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Learn the optimal size for e-learning design: Bite size is the right size.

When it comes to e-learning, less is more. Authors should avoid creating courses or assessments that are too large for people to chew on in one go. To find out the right size, duration and medium for an effective e-learning design, Easygenerator conducted a study with over 200 participants which it then enhanced with existing market research.

 

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Findings from our  e-learning design Study

During the study, learners completed an online course consisting of a pre-test, a lesson and a post-test identical to the pre-test. After that, they gave the course a net promoter score (NPS), meaning they rated how likely they were to recommend the course to others. Two versions of the same course were distributed randomly to the participants to assess how factors like structure, design or pictures influence learning outcomes and NPS.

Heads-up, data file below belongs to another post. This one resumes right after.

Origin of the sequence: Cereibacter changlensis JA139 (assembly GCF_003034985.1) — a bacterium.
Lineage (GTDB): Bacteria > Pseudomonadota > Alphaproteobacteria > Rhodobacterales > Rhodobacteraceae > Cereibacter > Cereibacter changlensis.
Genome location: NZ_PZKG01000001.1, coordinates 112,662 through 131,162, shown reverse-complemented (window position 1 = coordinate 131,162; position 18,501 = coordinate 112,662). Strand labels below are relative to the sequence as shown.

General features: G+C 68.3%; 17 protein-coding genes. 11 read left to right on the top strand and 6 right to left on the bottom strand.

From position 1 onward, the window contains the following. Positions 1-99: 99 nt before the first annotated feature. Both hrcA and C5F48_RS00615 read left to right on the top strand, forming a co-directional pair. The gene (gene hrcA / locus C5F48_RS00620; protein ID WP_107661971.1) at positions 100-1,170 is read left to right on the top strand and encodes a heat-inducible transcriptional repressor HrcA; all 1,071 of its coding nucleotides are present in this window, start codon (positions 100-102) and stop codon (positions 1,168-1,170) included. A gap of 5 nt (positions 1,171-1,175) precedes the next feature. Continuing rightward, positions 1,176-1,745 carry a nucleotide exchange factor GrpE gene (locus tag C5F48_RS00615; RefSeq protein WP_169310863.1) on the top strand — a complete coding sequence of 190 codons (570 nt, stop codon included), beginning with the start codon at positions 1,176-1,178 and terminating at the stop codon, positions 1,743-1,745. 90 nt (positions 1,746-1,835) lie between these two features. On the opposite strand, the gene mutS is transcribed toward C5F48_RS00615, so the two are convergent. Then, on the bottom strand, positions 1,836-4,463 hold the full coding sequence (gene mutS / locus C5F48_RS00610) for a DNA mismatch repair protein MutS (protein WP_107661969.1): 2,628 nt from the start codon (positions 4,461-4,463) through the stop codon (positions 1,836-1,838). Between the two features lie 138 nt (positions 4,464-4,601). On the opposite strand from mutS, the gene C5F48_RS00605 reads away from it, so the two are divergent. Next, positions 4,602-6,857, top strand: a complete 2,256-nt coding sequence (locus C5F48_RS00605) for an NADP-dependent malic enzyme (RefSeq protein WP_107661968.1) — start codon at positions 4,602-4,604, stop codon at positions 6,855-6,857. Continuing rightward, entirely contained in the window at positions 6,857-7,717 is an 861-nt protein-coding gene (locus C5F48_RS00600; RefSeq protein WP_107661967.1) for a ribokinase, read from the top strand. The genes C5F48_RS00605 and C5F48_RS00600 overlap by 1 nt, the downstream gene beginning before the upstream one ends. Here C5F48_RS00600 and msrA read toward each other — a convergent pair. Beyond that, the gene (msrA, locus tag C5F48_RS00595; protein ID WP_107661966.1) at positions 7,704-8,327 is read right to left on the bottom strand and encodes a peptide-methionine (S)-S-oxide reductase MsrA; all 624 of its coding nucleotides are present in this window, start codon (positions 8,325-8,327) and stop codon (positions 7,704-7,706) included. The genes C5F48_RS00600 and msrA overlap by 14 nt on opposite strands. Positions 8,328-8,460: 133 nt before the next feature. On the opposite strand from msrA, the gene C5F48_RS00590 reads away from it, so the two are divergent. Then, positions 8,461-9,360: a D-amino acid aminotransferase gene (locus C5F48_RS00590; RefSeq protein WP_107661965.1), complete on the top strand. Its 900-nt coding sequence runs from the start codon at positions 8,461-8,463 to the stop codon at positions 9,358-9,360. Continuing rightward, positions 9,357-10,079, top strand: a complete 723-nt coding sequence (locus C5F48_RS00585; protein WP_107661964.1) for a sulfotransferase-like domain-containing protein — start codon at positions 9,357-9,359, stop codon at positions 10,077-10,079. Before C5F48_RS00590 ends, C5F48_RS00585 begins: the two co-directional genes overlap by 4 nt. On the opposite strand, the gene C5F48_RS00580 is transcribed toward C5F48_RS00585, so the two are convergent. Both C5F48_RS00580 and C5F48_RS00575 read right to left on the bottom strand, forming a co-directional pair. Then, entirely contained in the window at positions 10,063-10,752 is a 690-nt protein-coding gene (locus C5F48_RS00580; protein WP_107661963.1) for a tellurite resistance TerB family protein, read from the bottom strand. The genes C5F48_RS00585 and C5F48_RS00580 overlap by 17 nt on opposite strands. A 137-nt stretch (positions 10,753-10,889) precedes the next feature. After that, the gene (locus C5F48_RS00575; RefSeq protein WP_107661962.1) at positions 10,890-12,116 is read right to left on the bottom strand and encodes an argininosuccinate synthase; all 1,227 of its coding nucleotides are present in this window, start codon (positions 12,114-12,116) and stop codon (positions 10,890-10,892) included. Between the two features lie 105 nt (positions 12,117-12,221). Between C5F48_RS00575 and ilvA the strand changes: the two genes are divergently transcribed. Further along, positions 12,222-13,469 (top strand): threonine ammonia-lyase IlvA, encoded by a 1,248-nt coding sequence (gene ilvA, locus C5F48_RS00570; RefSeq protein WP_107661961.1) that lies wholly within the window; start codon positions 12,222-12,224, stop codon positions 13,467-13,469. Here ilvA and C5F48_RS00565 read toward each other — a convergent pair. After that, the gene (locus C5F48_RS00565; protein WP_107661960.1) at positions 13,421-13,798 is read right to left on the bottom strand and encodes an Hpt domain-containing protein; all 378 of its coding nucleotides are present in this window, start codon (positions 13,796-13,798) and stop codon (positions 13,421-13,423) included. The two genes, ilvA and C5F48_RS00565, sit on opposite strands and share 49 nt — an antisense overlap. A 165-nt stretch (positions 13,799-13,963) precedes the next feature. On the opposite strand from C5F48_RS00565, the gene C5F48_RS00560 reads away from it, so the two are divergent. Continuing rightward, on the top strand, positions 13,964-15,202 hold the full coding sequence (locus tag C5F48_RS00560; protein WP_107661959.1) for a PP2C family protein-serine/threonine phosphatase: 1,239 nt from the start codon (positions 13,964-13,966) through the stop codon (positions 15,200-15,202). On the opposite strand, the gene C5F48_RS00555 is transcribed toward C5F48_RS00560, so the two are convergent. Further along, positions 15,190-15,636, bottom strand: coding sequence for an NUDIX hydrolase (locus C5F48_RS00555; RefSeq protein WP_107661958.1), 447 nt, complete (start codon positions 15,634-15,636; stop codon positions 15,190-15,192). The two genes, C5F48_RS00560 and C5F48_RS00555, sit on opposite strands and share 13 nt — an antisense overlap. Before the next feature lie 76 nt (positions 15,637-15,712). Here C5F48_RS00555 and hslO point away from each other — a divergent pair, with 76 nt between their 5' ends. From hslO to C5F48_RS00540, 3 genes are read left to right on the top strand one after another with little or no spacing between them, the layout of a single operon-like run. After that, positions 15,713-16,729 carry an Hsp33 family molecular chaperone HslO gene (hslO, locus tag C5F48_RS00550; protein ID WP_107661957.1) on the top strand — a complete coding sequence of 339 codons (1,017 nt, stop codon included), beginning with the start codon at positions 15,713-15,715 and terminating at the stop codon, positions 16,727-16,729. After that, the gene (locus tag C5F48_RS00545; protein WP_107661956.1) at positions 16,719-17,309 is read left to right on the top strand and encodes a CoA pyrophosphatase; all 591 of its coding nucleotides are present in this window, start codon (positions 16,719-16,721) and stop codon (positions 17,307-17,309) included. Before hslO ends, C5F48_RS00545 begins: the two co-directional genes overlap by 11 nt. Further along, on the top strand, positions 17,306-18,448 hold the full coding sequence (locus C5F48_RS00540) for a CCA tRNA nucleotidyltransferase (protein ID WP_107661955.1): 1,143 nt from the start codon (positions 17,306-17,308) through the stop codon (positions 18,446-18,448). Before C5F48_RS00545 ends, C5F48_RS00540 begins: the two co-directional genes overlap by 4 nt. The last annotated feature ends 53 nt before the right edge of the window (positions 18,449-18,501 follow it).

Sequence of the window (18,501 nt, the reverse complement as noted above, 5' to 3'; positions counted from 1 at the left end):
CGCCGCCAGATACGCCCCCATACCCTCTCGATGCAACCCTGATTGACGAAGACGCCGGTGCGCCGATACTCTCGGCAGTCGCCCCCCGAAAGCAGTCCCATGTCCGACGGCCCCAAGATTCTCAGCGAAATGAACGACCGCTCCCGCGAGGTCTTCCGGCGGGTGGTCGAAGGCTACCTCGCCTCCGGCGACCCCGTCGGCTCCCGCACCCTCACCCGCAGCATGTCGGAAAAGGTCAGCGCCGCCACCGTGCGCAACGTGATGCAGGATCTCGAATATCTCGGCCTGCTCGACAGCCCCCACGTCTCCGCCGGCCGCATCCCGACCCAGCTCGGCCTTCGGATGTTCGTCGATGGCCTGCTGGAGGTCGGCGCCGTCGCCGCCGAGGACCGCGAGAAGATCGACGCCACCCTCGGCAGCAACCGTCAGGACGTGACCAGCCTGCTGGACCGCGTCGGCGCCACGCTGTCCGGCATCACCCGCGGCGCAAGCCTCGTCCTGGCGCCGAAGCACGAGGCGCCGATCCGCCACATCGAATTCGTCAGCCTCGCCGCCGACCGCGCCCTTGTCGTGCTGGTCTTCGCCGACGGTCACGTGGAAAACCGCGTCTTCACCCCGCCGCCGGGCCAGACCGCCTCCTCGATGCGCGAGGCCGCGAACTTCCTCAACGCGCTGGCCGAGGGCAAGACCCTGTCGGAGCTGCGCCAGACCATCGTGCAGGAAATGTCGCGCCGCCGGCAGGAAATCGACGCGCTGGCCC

The study found that optimizing courses in the following ways improved learner performance between the pre-test and post-test. Plus, these tweaks appeared to increase learner engagement because learners were more likely to spend time on the course.

Here’s a visual primer of the key points revealed by our study:

   e-learning course design cheatsheet.

For more details on these pointers, download our free research paper titled “Data-Driven Cheat Sheet for Creating Perfect E-learning Courses.”

Following the guidelines described above helps you create bite-sized learning modules. These short, freestanding modules let learners quickly consume knowledge and grasp concepts. Because the content is broken up into short modules, learners don’t have to work through the entire course at once. They can hop on and off the content at their own pace. To make things even more flexible, Easygenerator features cross-device progress saving which allows learners to take a break and then return to the learning “bites” later, from any device with an internet connection.

Read the next article as part of the elearning best practises blog series: "Basic writing rules  for courses for high learning impact"